Wednesday, April 9, 2008

Medicating our children

I sat and watched a PBS Frontline special last night on medicating children and childhood bi-polar illness. My emotions ran the full gamut from sad to enraged, but basically stayed at being really pissed off by what I was seeing.

Toddlers being prescribed anti-psychotic drugs for basically being--toddlers! Four-year-olds on eight different medications--each one prescribed to counter the side effect of the one before it. Have we lost our minds?! What is wrong with us? When did we stop allowing our children to be children? I realize that in the history of society and American culture the institution of childhood is relatively new--last hundred years or so--but we created it, so let them enjoy being children! Create, and enforce, the boundaries they need and let them be.

One of the four-year-old boys in the program basically sat comatose in front of a computer, downing pills his mom gave him, for the whole interview. When he wasn't doing that he was eating--corn dogs and Gatorade. At no point did the little boy's doctor mention nutrition or any other form of treatment other than medication. In fact the doctor made the statement that he was too young to respond to therapy so they would just keep him medicated.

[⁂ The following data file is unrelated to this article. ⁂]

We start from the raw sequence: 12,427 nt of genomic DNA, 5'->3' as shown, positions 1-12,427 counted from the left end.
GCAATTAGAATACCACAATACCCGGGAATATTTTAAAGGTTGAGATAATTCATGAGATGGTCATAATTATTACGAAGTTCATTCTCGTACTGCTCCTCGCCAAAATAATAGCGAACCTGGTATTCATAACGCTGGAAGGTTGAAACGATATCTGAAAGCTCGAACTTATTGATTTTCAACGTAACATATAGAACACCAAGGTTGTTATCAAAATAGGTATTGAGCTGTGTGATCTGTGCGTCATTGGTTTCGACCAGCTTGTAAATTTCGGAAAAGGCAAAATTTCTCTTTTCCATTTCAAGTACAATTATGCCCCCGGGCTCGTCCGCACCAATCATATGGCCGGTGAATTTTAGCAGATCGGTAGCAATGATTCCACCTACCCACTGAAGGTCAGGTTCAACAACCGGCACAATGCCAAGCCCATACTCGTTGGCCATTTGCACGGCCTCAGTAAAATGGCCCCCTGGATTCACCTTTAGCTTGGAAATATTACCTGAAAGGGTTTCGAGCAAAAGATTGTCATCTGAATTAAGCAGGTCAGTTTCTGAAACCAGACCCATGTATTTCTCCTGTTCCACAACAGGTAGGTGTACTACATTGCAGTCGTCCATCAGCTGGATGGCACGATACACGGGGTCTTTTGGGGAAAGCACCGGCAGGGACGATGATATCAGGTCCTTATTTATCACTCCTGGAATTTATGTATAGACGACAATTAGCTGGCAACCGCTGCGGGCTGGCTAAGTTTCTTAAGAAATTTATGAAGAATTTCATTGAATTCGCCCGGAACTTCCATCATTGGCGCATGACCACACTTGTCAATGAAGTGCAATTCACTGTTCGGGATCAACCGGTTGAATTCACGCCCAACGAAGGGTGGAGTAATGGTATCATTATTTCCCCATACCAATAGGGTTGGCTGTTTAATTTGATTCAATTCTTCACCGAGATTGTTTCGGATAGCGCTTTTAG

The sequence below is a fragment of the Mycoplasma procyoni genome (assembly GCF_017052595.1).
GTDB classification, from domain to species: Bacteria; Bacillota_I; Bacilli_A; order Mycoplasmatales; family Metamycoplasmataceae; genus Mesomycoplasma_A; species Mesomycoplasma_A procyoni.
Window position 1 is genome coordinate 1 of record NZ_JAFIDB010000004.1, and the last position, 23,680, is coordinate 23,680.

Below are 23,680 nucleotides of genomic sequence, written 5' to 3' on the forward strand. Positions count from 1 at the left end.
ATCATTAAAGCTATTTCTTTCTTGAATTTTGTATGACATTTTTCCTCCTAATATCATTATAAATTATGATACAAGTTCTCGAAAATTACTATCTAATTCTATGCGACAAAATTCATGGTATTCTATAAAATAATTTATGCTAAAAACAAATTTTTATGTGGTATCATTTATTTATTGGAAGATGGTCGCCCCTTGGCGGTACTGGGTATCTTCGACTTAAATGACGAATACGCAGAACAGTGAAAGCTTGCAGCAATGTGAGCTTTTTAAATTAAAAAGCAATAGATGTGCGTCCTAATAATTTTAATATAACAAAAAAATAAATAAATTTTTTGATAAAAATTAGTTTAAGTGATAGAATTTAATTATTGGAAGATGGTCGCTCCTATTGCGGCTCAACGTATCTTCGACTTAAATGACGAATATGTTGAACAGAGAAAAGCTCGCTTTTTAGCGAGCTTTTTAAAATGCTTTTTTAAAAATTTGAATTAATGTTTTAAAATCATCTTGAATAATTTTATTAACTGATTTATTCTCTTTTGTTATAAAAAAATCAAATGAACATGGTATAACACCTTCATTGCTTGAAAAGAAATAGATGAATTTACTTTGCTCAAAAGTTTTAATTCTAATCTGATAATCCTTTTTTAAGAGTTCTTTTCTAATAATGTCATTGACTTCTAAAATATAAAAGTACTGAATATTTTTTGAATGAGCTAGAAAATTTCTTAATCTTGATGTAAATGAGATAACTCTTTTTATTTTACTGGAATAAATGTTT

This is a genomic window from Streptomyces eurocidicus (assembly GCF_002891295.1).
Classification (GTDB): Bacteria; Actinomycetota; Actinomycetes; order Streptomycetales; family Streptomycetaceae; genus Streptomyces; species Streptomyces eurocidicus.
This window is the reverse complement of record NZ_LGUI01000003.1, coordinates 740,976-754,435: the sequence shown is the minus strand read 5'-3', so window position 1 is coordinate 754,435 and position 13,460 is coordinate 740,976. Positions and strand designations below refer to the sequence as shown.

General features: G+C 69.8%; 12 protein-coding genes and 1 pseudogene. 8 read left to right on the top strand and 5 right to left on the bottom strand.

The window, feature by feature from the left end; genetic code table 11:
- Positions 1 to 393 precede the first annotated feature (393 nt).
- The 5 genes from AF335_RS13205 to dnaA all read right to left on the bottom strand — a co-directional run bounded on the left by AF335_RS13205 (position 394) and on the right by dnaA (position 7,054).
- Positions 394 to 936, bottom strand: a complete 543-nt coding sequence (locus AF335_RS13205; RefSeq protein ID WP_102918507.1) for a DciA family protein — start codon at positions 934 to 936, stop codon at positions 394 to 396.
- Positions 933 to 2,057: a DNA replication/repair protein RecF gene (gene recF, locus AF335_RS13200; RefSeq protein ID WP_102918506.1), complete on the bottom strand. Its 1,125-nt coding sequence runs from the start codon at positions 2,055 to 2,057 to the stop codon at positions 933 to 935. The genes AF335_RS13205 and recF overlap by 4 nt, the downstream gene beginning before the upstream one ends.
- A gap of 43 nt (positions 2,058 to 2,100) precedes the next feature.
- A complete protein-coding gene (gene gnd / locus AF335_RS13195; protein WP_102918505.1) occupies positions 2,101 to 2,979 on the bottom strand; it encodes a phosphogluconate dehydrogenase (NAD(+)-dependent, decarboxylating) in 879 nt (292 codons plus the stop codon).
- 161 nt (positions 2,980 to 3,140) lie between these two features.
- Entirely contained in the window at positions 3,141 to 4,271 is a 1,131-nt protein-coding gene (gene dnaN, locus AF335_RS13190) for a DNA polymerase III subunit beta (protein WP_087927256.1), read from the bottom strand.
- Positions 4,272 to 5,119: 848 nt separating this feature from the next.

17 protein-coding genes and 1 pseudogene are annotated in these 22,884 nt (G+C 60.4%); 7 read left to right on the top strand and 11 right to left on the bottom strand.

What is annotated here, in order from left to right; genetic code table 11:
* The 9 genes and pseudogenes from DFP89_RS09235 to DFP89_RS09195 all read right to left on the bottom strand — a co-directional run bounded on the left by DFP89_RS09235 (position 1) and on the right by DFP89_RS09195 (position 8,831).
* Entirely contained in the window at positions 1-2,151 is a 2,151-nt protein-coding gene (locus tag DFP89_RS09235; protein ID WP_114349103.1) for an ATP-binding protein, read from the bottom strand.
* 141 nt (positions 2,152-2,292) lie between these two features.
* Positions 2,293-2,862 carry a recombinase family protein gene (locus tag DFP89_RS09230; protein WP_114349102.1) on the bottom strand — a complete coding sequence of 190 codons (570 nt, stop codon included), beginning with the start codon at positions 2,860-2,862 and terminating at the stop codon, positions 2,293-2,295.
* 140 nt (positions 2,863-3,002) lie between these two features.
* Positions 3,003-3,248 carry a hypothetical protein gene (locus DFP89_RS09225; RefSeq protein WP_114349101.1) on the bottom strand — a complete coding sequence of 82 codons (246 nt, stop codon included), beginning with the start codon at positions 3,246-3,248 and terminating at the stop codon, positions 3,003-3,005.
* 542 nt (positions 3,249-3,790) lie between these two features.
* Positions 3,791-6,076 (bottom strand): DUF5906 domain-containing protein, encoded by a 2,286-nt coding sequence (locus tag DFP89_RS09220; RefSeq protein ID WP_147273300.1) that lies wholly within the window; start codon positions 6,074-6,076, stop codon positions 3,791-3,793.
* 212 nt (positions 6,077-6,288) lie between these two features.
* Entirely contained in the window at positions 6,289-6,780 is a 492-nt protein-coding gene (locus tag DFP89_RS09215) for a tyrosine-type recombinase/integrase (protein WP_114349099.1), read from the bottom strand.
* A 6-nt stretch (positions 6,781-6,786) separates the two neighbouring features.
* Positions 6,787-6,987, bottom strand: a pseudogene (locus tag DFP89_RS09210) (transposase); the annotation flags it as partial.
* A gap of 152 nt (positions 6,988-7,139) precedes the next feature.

I realize that there are some children with genuine behavior problems. Some of them actually do benefit from medications. I get that. But shouldn't the goal be to get them to the point where they no longer need the meds? It can be hugely overwhelming for parents--but these are our children.

My son is extremely intelligent. He's so smart. He's also 2. He has always hit his developmental milestones far earlier than his peers but sometimes his brain works faster than the rest of him can keep up with. Some days he's more than I can handle on my own. He's 2. That's okay. The first time I have a doctor look at me and tell me that my son's brain isn't wired correctly and may need medication to function "normally", I will politely (maybe) thank him or her for their time and walk out. And find another practice.

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